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Dave Lee Travis and Operation Yewtree
Sifting the gropers from the rapists
Saturday 27 September, 2014 Moderation doesn't rank highly on the list of attributes likely to sell papers. Outrage and scandal are far better bets. The tone of the tabloids' coverage of the Dave Lee Travis case was therefore to be expected.
Travis was arrested by officers working on Operation Yewtree, the investigation set up after the Jimmy Savile scandal. He made his first crown court appearance on the same day as Rolf Harris and William Roache, both of whom were charged with far more serious sex offences, and so found himself tarred with the same brush.
Roache was acquitted of rape, Harris was convicted of a string of offences and jailed for five years. The jury in Travis's case cleared him of 12 charges, but could not reach a verdict on two others. Rather than let the matter drop, the CPS decided to go for a retrial. They also introduced a fresh charge of sexual assault and it was on this solitary count that Travis was convicted on Tuesday. He had grabbed the breasts of a woman involved in the production of the Mrs Merton spoof chat show.
Men should not go round grabbing women's breasts uninvited. Whatever Travis's protestations after the case, he has and had a reputation at the BBC for being a serial groper and an arrogant dinosaur to boot. Unlike most of the celebrities caught up in the Yewtree net, Travis's objectionable behaviour was not restricted to the 70s "when things were different", but has allegedly continued into what should be the more enlightened era of the 21st century.
Travis doesn't see himself like that. He feels that he, rather than the woman he groped, is the aggrieved party. And in giving voice to those feelings after his court appearance yesterday, he not only revealed himself to be self-delusional and out-of-touch, but also provided the papers with the chance to be outraged.
They didn't need much encouragement. If we look at the coverage after his conviction on Tuesday, we can see that it was way over the top in relation to the single charge on which he was found guilty. The Mirror, which didn't put the story on the front, started its inside page lead: "Convicted pervert Dave Lee Travis..."
As Travis's legal team kept trying to get across, he wasn't in the same league as Savile or Harris or Stuart Hall or Max Clifford.
Yet somehow the tabs - and to an extent the broadsheets - have established a pair of default "celeb sex offender" positions that take little account of the severity of the crime.
Those who are acquitted - Roache, Michael LeVell - are treated to "Why was he ever charged" coverage, which examines the cost of the prosecution, the traumas experienced by the defendant and his family/friends, and random assertions about witch-hunts.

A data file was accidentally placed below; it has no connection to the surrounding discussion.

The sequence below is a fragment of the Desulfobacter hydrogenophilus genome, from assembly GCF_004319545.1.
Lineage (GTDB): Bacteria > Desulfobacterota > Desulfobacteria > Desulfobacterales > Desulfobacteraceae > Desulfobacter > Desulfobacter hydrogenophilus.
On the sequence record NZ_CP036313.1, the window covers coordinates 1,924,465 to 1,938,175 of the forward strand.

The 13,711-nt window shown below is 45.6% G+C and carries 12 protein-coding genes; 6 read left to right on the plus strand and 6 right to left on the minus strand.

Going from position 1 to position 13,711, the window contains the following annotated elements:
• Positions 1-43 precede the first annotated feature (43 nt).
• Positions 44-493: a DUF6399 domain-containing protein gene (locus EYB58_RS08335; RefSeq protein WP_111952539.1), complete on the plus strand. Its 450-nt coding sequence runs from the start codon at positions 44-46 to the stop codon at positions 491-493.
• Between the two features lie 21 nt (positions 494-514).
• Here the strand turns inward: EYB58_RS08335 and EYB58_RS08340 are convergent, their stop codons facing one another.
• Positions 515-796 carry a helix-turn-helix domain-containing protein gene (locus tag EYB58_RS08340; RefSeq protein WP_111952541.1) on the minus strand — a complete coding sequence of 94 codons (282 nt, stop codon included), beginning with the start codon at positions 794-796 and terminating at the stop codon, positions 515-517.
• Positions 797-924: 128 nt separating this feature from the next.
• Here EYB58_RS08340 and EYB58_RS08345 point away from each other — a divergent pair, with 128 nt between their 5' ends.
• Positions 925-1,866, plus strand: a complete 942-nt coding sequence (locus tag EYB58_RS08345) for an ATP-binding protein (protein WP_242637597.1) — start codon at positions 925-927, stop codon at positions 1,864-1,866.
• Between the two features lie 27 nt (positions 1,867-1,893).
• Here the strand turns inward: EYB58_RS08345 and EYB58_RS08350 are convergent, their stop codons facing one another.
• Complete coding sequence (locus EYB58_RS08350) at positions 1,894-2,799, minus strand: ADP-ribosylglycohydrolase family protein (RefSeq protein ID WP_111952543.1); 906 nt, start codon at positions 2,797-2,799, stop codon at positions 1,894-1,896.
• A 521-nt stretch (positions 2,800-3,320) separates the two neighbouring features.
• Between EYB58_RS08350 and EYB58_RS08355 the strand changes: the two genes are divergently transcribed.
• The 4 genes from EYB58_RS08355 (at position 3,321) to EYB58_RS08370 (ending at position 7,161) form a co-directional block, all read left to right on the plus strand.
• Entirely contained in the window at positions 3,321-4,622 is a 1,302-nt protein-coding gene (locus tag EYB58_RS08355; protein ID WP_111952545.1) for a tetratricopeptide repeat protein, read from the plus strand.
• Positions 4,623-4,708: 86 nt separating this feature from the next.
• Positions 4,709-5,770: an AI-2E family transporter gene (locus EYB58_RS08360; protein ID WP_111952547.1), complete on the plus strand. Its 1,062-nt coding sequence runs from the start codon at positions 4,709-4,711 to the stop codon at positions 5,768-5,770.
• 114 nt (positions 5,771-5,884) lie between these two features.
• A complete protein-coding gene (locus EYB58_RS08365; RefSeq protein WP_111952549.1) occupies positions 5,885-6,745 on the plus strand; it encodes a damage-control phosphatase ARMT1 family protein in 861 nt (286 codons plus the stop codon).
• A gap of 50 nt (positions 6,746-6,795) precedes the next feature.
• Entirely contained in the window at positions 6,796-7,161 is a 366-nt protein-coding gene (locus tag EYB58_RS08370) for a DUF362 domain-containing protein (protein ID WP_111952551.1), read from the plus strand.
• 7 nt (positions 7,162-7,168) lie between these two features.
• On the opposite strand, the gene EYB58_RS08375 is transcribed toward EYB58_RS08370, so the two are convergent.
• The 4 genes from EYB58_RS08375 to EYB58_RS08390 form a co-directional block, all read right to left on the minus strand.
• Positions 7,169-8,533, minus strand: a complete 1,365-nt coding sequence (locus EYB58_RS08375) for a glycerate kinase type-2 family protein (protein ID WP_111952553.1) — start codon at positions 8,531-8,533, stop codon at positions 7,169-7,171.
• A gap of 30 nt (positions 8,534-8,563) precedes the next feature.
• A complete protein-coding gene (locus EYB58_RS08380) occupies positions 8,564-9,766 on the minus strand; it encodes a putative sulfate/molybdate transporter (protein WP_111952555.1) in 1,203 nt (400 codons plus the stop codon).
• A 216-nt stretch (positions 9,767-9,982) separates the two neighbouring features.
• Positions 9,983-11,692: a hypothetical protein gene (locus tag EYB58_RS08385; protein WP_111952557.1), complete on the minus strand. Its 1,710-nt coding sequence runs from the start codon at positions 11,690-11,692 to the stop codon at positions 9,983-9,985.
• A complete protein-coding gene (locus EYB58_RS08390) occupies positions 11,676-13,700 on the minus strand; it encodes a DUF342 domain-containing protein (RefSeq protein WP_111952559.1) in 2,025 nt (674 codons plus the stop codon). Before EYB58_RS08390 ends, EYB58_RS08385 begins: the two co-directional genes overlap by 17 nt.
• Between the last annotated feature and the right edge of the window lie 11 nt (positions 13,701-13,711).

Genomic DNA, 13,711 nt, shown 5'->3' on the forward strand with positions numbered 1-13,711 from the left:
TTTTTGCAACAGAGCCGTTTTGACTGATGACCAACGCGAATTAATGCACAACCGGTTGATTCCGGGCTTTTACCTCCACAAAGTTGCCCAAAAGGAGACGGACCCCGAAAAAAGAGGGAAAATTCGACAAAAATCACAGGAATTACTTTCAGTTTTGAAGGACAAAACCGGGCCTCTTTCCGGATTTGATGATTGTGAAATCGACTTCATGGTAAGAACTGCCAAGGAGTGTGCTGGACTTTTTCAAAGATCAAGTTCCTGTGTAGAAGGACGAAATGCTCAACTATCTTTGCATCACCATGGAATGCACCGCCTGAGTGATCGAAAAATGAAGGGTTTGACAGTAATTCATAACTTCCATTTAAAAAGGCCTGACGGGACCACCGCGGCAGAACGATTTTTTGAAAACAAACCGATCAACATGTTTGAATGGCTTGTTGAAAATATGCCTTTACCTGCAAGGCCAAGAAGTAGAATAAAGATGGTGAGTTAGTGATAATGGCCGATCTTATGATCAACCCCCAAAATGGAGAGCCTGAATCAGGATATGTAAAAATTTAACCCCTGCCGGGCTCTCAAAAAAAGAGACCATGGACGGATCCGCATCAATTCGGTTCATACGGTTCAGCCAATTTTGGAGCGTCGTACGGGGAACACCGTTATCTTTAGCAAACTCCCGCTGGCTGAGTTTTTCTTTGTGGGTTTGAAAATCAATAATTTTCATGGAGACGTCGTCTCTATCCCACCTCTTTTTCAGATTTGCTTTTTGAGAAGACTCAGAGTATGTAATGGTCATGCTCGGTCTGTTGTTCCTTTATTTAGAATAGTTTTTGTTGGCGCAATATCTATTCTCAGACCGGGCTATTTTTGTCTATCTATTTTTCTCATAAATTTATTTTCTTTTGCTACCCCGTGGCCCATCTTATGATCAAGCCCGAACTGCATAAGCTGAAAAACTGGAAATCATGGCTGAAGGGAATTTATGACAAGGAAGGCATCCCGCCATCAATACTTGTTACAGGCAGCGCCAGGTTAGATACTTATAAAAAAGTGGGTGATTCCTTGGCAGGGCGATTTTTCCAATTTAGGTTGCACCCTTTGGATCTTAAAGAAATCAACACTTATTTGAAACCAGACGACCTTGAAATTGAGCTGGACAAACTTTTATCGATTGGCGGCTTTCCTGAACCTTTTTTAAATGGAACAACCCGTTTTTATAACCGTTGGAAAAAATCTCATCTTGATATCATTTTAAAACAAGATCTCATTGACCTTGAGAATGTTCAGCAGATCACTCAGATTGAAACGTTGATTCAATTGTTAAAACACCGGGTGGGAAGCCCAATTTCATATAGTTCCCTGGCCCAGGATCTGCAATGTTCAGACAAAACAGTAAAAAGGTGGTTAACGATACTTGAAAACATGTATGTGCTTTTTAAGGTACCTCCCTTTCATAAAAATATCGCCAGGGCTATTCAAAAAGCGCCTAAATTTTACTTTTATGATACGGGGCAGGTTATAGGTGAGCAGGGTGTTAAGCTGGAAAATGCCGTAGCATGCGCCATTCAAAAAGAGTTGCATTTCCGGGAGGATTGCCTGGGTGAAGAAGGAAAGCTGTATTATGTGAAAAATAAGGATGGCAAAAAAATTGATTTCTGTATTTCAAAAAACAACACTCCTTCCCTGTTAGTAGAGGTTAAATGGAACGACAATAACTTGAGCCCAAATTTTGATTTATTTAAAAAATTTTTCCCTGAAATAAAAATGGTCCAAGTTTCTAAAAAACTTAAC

Those found guilty - Clifford, Harris and now Travis - are arrogant perverts who treated their victims and the justice system with contempt and are now getting their comeuppance. In these cases, women who came into unwelcome contact with the offenders are wheeled out to tell how disgusting they were.
What has to be remembered is that in each case these approaches were completely interchangeable until the moment the verdict was announced.
Travis yesterday showed as much respect for these "rules" as he did for the women he groped (yes, he was convicted of only one charge, but a man who has kept his hands to himself all his life is hardly going to start mauling a woman in a TV studio at age 40). Instead of showing contrition and slinking out of court, he thrust out his chest and stole the papers' line about the whole shebang being a waste of money.
Was it a waste of money - or worth the expense? The cases certainly did not cost "millions" as Travis asserted. The Mail and Sun put the cost at £1m, the Mirror says the two prosecutions cost £100,00 each.
Even if they agreed with Travis about the expense, they would have been hard pushed to justify the argument in the light of the disingenuous "millions for one conviction" line peddled at the end of the phone-hacking trial. But that equally makes it difficult for them to say it was worthwhile.
The judge's sentencing remarks yesterday suggest that he thought the case worth bringing - as did his comment after the verdicts on Tuesday that all options remained open.
That prompted the flurry of headlines on Wednesday saying that Travis faced jail. Of course he didn't. It would be preposterous if every man who groped a woman's breasts were sent to prison.
He does, however, face the prospect of a number of claims against him in the civil courts, where the burden of proof is lighter.
And if he finds his hands wandering again over the next couple of years, you can bet your life he'll be back in court before you can say "Hairy Cornflake" - and then he really would face jail.